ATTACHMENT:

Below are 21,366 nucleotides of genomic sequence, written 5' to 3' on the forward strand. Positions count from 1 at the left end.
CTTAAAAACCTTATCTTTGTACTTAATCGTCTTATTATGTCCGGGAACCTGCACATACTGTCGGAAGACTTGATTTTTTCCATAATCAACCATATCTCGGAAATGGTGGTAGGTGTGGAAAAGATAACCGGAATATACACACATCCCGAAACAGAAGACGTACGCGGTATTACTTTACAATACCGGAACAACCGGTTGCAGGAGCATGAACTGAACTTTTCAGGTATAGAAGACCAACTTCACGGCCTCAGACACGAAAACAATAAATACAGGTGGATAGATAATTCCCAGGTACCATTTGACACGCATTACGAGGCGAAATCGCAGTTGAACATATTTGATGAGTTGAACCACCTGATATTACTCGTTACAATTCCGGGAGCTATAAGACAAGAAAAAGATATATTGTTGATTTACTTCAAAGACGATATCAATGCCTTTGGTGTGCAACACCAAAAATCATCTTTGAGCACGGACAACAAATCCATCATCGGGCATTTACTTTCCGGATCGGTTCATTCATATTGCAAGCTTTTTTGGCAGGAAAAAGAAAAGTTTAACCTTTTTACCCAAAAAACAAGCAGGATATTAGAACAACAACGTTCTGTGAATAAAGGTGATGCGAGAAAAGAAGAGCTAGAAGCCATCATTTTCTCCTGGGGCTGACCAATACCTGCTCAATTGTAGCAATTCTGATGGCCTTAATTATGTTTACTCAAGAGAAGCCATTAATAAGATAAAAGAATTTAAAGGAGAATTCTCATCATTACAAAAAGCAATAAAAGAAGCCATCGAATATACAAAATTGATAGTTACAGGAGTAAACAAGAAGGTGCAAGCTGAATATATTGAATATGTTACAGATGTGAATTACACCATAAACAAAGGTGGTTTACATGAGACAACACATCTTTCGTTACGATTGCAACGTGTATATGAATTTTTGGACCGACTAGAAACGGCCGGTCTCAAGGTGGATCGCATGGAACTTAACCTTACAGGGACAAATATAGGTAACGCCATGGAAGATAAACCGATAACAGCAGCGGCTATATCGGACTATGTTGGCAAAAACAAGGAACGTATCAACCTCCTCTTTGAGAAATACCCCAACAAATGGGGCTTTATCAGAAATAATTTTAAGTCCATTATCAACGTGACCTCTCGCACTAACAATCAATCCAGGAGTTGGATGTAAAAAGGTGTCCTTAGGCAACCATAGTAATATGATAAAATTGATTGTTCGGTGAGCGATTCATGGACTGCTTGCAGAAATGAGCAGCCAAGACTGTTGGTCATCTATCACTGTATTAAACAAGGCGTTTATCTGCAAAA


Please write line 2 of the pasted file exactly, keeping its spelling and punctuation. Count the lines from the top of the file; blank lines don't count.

CTTAAAAACCTTATCTTTGTACTTAATCGTCTTATTATGTCCGGGAACCTGCACATACTGTCGGAAGACTTGATTTTTTCCATAATCAACCATATCTCGGAAATGGTGGTAGGTGTGGAAAAGATAACCGGAATATACACACATCCCGAAACAGAAGACGTACGCGGTATTACTTTACAATACCGGAACAACCGGTTGCAGGAGCATGAACTGAACTTTTCAGGTATAGAAGACCAACTTCACGGCCTCAGACACGAAAACAATAAATACAGGTGGATAGATAATTCCCAGGTACCATTTGACACGCATTACGAGGCGAAATCGCAGTTGAACATATTTGATGAGTTGAACCACCTGATATTACTCGTTACAATTCCGGGAGCTATAAGACAAGAAAAAGATATATTGTTGATTTACTTCAAAGACGATATCAATGCCTTTGGTGTGCAACACCAAAAATCATCTTTGAGCACGGACAACAAATCCATCATCGGGCATTTACTTTCCGGATCGGTTCATTCATATTGCAAGCTTTTTTGGCAGGAAAAAGAAAAGTTTAACCTTTTTACCCAAAAAACAAGCAGGATATTAGAACAACAACGTTCTGTGAATAAAGGTGATGCGAGAAAAGAAGAGCTAGAAGCCATCATTTTCTCCTGGGGCTGACCAATACCTGCTCAATTGTAGCAATTCTGATGGCCTTAATTATGTTTACTCAAGAGAAGCCATTAATAAGATAAAAGAATTTAAAGGAGAATTCTCATCATTACAAAAAGCAATAAAAGAAGCCATCGAATATACAAAATTGATAGTTACAGGAGTAAACAAGAAGGTGCAAGCTGAATATATTGAATATGTTACAGATGTGAATTACACCATAAACAAAGGTGGTTTACATGAGACAACACATCTTTCGTTACGATTGCAACGTGTATATGAATTTTTGGACCGACTAGAAACGGCCGGTCTCAAGGTGGATCGCATGGAACTTAACCTTACAGGGACAAATATAGGTAACGCCATGGAAGATAAACCGATAACAGCAGCGGCTATATCGGACTATGTTGGCAAAAACAAGGAACGTATCAACCTCCTCTTTGAGAAATACCCCAACAAATGGGGCTTTATCAGAAATAATTTTAAGTCCATTATCAACGTGACCTCTCGCACTAACAATCAATCCAGGAGTTGGATGTAAAAAGGTGTCCTTAGGCAACCATAGTAATATGATAAAATTGATTGTTCGGTGAGCGATTCATGGACTGCTTGCAGAAATGAGCAGCCAAGACTGTTGGTCATCTATCACTGTATTAAACAAGGCGTTTATCTGCAAAA